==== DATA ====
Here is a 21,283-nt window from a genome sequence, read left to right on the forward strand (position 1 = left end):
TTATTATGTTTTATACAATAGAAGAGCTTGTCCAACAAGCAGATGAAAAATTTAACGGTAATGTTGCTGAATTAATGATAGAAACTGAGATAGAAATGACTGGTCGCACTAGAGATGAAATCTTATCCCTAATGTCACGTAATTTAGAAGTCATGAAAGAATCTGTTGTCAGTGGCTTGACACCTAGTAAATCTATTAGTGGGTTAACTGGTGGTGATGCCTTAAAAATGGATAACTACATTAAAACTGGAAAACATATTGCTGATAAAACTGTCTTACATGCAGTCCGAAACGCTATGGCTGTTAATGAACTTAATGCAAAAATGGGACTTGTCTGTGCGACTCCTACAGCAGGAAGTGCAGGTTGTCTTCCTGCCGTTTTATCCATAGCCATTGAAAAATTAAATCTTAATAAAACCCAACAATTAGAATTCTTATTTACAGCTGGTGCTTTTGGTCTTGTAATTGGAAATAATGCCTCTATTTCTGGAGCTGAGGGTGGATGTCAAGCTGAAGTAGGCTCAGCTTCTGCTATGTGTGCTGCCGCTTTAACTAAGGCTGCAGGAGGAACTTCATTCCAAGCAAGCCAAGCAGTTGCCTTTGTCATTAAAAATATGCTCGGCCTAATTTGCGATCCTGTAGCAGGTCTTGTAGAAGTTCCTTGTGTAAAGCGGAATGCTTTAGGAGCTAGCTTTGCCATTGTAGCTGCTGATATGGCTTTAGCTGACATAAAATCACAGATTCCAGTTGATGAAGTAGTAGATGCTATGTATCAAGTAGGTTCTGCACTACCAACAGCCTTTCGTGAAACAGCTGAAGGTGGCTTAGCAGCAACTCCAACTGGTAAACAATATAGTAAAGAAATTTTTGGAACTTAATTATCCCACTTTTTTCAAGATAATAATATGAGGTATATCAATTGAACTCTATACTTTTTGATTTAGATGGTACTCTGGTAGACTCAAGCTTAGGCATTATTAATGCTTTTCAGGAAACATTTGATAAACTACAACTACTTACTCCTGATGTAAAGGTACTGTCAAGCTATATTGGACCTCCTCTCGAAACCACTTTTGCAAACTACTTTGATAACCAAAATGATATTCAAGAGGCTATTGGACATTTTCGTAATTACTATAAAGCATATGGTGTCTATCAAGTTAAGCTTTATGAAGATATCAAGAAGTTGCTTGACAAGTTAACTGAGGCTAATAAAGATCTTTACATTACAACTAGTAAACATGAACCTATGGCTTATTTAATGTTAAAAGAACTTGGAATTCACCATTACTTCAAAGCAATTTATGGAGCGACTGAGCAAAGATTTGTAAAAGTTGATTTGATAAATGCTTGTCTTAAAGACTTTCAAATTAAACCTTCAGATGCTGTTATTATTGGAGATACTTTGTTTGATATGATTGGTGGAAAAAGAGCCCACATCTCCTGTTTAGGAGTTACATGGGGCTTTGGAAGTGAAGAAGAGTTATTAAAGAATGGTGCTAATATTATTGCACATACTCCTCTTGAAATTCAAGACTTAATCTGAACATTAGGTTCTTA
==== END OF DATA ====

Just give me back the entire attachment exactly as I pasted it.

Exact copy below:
Here is a 21,283-nt window from a genome sequence, read left to right on the forward strand (position 1 = left end):
TTATTATGTTTTATACAATAGAAGAGCTTGTCCAACAAGCAGATGAAAAATTTAACGGTAATGTTGCTGAATTAATGATAGAAACTGAGATAGAAATGACTGGTCGCACTAGAGATGAAATCTTATCCCTAATGTCACGTAATTTAGAAGTCATGAAAGAATCTGTTGTCAGTGGCTTGACACCTAGTAAATCTATTAGTGGGTTAACTGGTGGTGATGCCTTAAAAATGGATAACTACATTAAAACTGGAAAACATATTGCTGATAAAACTGTCTTACATGCAGTCCGAAACGCTATGGCTGTTAATGAACTTAATGCAAAAATGGGACTTGTCTGTGCGACTCCTACAGCAGGAAGTGCAGGTTGTCTTCCTGCCGTTTTATCCATAGCCATTGAAAAATTAAATCTTAATAAAACCCAACAATTAGAATTCTTATTTACAGCTGGTGCTTTTGGTCTTGTAATTGGAAATAATGCCTCTATTTCTGGAGCTGAGGGTGGATGTCAAGCTGAAGTAGGCTCAGCTTCTGCTATGTGTGCTGCCGCTTTAACTAAGGCTGCAGGAGGAACTTCATTCCAAGCAAGCCAAGCAGTTGCCTTTGTCATTAAAAATATGCTCGGCCTAATTTGCGATCCTGTAGCAGGTCTTGTAGAAGTTCCTTGTGTAAAGCGGAATGCTTTAGGAGCTAGCTTTGCCATTGTAGCTGCTGATATGGCTTTAGCTGACATAAAATCACAGATTCCAGTTGATGAAGTAGTAGATGCTATGTATCAAGTAGGTTCTGCACTACCAACAGCCTTTCGTGAAACAGCTGAAGGTGGCTTAGCAGCAACTCCAACTGGTAAACAATATAGTAAAGAAATTTTTGGAACTTAATTATCCCACTTTTTTCAAGATAATAATATGAGGTATATCAATTGAACTCTATACTTTTTGATTTAGATGGTACTCTGGTAGACTCAAGCTTAGGCATTATTAATGCTTTTCAGGAAACATTTGATAAACTACAACTACTTACTCCTGATGTAAAGGTACTGTCAAGCTATATTGGACCTCCTCTCGAAACCACTTTTGCAAACTACTTTGATAACCAAAATGATATTCAAGAGGCTATTGGACATTTTCGTAATTACTATAAAGCATATGGTGTCTATCAAGTTAAGCTTTATGAAGATATCAAGAAGTTGCTTGACAAGTTAACTGAGGCTAATAAAGATCTTTACATTACAACTAGTAAACATGAACCTATGGCTTATTTAATGTTAAAAGAACTTGGAATTCACCATTACTTCAAAGCAATTTATGGAGCGACTGAGCAAAGATTTGTAAAAGTTGATTTGATAAATGCTTGTCTTAAAGACTTTCAAATTAAACCTTCAGATGCTGTTATTATTGGAGATACTTTGTTTGATATGATTGGTGGAAAAAGAGCCCACATCTCCTGTTTAGGAGTTACATGGGGCTTTGGAAGTGAAGAAGAGTTATTAAAGAATGGTGCTAATATTATTGCACATACTCCTCTTGAAATTCAAGACTTAATCTGAACATTAGGTTCTTA